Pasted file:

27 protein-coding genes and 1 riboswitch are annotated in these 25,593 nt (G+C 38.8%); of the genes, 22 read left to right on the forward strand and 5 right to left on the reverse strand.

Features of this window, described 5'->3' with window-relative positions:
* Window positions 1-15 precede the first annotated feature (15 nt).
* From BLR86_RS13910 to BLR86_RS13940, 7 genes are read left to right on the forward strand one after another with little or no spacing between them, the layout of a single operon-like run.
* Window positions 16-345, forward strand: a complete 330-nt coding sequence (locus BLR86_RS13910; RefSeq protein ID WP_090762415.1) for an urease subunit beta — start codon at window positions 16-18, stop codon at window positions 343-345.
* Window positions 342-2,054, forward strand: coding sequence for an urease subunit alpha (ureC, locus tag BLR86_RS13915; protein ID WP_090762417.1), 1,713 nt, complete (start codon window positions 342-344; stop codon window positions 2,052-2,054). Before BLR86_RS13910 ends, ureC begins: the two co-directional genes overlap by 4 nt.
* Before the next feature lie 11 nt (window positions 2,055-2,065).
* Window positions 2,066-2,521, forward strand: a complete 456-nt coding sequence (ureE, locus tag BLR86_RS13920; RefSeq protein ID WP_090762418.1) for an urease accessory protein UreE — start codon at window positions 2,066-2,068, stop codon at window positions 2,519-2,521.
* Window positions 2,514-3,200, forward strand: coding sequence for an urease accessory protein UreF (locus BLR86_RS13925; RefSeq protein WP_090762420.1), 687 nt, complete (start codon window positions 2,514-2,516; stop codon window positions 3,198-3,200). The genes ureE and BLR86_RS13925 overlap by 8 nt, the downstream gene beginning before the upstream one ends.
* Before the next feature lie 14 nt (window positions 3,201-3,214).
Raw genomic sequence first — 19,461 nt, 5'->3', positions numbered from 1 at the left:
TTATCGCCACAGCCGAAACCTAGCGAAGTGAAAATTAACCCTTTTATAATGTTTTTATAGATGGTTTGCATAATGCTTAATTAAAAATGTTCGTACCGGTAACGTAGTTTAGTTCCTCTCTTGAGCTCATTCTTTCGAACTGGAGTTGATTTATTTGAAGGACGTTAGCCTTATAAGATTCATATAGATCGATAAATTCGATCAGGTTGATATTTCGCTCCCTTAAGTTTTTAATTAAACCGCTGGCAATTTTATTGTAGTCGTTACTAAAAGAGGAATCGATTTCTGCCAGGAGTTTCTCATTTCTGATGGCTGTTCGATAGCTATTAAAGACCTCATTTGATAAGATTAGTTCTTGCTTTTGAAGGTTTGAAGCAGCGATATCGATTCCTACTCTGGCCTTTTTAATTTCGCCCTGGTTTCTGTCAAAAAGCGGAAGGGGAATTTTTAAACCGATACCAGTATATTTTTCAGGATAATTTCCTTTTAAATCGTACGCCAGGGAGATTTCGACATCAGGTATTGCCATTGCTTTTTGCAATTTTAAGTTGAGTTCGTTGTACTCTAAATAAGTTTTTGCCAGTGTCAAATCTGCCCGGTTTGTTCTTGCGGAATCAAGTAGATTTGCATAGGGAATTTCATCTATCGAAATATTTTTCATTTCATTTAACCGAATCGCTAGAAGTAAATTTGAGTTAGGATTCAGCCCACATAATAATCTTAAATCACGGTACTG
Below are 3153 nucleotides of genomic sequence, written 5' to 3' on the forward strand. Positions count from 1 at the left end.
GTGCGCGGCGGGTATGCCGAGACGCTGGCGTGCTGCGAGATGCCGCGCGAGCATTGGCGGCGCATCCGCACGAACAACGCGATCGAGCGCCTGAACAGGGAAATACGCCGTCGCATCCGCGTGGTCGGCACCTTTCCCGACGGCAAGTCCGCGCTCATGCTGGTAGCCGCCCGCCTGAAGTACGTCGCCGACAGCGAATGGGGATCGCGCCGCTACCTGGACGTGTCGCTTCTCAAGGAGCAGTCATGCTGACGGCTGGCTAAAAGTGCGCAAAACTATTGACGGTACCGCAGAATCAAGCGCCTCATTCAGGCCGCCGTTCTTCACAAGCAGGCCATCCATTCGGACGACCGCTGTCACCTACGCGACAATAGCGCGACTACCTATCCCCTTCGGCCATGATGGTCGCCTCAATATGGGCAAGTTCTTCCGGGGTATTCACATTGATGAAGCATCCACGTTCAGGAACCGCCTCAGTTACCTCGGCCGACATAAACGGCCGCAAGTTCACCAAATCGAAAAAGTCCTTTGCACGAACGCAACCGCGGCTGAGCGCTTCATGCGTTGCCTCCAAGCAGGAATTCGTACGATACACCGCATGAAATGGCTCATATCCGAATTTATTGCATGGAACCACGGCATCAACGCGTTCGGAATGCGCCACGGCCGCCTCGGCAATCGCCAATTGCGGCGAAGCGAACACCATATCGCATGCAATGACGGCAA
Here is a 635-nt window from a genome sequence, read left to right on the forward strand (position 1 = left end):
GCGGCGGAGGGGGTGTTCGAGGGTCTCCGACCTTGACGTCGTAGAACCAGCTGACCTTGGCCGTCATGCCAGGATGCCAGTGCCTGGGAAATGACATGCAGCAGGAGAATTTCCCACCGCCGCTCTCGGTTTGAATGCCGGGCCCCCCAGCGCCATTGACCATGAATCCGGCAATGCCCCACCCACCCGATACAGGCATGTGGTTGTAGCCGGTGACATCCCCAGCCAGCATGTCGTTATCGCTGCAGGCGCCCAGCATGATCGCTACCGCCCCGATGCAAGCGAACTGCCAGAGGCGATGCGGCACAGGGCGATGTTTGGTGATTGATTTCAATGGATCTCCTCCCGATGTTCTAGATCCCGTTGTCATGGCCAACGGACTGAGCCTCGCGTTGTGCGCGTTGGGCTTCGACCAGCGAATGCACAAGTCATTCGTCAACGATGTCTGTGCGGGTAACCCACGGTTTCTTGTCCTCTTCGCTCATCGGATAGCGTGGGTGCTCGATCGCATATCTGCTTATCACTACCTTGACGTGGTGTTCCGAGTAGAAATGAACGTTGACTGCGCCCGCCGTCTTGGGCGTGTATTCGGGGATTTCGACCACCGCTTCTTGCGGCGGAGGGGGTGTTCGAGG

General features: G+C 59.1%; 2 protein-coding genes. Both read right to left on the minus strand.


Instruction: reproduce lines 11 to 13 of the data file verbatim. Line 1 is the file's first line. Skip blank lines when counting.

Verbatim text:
Raw genomic sequence first — 19,461 nt, 5'->3', positions numbered from 1 at the left:
TTATCGCCACAGCCGAAACCTAGCGAAGTGAAAATTAACCCTTTTATAATGTTTTTATAGATGGTTTGCATAATGCTTAATTAAAAATGTTCGTACCGGTAACGTAGTTTAGTTCCTCTCTTGAGCTCATTCTTTCGAACTGGAGTTGATTTATTTGAAGGACGTTAGCCTTATAAGATTCATATAGATCGATAAATTCGATCAGGTTGATATTTCGCTCCCTTAAGTTTTTAATTAAACCGCTGGCAATTTTATTGTAGTCGTTACTAAAAGAGGAATCGATTTCTGCCAGGAGTTTCTCATTTCTGATGGCTGTTCGATAGCTATTAAAGACCTCATTTGATAAGATTAGTTCTTGCTTTTGAAGGTTTGAAGCAGCGATATCGATTCCTACTCTGGCCTTTTTAATTTCGCCCTGGTTTCTGTCAAAAAGCGGAAGGGGAATTTTTAAACCGATACCAGTATATTTTTCAGGATAATTTCCTTTTAAATCGTACGCCAGGGAGATTTCGACATCAGGTATTGCCATTGCTTTTTGCAATTTTAAGTTGAGTTCGTTGTACTCTAAATAAGTTTTTGCCAGTGTCAAATCTGCCCGGTTTGTTCTTGCGGAATCAAGTAGATTTGCATAGGGAATTTCATCTATCGAAATATTTTTCATTTCATTTAACCGAATCGCTAGAAGTAAATTTGAGTTAGGATTCAGCCCACATAATAATCTTAAATCACGGTACTG
Below are 3153 nucleotides of genomic sequence, written 5' to 3' on the forward strand. Positions count from 1 at the left end.